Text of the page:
Facebook privacy: Three lessons on data, apps and taking precautions
A Bradenton City Council candidate had what he said is a now-deleted social media account that featured sexually charged posts, degrading comments about women and other offensive content.
Eleuterio “Junior” Salazar acknowledged the postings, but he says they were made by someone else who had control of Salazar’s cell phone.
Salazar, 32, is running in the November 2020 election for the Ward 5 seat on the city council. The seat is currently held by Harold Byrd Jr., who has said he will not seek re-election. There are currently no other candidates.
In 2016, Salazar qualified as the youngest and first Latino candidate for mayor of Bradenton but lost to incumbent Wayne Poston. Salazar then ran for the Ward 4 seat for the 2018 election, but he later withdrew from the race.
Now that he’s back in the ring for 2020, some of his past social media posts have been called into question.
Salazar acknowledged the posts were made and said he is not surprised they surfaced, calling it a political stunt.
“The account was hacked and that one has been since permanently removed from Facebook,” Salazar said.
Screenshots of dozens of posts that appear to be from one of Salazar’s accounts, were sent to the Bradenton Herald. A review of the profile by the Bradenton Herald did not reveal the same posts, which could have been deleted. But the profile pictures appear to match those in the screenshots.
However, additional questionable posts were found.
Many posts stemmed from an abusive relationship in the past two years, “where there were times my phone was taken away and things were posted,” Salazar said.
“My phone kept getting out of my possession and I wasn’t able to control a lot of it,” Salazar said.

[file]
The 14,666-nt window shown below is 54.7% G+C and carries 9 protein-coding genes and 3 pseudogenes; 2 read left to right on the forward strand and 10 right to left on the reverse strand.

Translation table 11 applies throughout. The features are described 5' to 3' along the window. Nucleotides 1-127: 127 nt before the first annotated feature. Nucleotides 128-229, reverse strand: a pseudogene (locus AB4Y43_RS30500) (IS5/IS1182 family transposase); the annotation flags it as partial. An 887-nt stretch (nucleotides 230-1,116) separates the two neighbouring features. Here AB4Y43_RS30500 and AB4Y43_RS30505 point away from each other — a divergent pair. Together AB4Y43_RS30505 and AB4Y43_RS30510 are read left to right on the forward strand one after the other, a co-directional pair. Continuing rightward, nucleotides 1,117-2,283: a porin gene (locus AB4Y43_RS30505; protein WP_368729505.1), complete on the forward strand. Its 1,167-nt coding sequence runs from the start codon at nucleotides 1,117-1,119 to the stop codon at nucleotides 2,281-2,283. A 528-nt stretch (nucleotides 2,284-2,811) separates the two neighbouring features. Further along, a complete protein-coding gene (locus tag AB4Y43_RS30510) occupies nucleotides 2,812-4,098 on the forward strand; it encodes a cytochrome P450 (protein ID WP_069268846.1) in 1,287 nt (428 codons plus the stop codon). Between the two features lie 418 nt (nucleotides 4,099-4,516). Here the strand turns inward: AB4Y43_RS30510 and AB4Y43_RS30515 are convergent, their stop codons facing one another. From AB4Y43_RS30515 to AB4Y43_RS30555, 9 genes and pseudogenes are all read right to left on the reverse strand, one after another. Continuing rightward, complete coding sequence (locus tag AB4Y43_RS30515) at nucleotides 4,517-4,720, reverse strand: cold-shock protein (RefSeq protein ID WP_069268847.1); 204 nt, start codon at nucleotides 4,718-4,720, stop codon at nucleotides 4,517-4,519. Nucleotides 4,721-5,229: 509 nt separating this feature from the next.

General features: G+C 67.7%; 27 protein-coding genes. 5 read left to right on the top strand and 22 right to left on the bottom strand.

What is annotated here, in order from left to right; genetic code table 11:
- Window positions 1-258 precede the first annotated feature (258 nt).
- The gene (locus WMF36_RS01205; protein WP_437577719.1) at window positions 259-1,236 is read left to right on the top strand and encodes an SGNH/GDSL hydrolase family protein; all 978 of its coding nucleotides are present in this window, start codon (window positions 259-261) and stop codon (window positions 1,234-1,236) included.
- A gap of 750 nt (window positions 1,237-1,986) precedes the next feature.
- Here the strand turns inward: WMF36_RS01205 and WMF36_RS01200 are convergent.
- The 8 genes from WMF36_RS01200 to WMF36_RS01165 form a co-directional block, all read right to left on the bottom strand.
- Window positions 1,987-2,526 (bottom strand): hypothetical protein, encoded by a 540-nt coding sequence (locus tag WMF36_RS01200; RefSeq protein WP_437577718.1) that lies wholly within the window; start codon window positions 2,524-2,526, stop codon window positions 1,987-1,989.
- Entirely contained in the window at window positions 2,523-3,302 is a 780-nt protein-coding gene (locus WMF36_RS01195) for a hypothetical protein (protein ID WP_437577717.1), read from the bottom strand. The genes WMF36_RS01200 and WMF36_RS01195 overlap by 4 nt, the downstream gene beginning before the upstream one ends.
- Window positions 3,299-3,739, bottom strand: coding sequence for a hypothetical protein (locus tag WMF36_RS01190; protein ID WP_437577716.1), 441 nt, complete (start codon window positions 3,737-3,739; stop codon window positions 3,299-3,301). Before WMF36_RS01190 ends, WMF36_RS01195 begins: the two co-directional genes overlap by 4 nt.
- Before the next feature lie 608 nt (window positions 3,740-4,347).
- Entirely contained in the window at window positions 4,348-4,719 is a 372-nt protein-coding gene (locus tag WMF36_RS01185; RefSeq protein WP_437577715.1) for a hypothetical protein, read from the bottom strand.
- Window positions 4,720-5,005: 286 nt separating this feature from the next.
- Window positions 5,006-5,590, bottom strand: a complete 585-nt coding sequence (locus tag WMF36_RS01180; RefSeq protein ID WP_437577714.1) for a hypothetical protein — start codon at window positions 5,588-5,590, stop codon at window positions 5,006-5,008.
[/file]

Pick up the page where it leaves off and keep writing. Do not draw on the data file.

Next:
In May of 2018, Manatee County sheriff’s deputies went to Salazar’s home after a report of a fight between Salazar and another man. According to the deputy’s report, Salazar said he and the man got into an argument and the man shoved him and put him in a headlock before they were separated. Salazar suffered minor injuries.
The other man was taken to jail on a charge of domestic battery.
Manatee County court records indicate Salazar was also divorced in 2013.
As of Wednesday afternoon, the Bradenton Herald identified four accounts with Salazar’s name and photo on Facebook.
Some of the screenshots sent to the Bradenton Herald include text posts, while others are shared images or posts. The posts included misogynistic references to sex. There also were references to drugs and alcohol.
- “Ok I’m out on the prowl tonight so if I act a fool or become a hoe, minda [sic] business!!!”
- “I have a great idea to get rid of red tide. ... Y’all ready?! So, everyone who voted for Trump should get naked walk into the water and open their mouth. Eventually we will drain the swamp.”
- “So let me get this right ... y’all got money for sombreros but askin [sic] for free school supplies?!”
- “What kind of drunk are you? Sadly, I’m a crier or super sexually aggressive #dontjudgeme”
- “These drugs with the left over alcohol from last night is (smiling hugging emoji)“
The Bradenton Herald found posts on other accounts with Salazar’s name that said:
- “Stay tuned for the next season of: BHHS (Bald Headed Hoe [expletive]) okurrrrrrt”
- “I must admit... I like dem [sic] freaky girls!”
Salazar posted profile pictures with a filter in June that said “Love is love, Happy Pride Month.” Some of the screenshots provided to the Herald included graphic homophobic language.
In a Sept. 12, 2016, Facebook post that was one of many sent to the Herald, a status on an account with Salazar’s name and photo read: “In April I decided to move into the ‘hood’ or the less fortunate side of town because I really wanted a feel for my city. But boy let me tell you I can’t get used to this lol.”
This was around the time he ran for mayor. Salazar filed in December 2015, and the election was held November 2016.
Salazar said he wrote and posted an apology for some posts.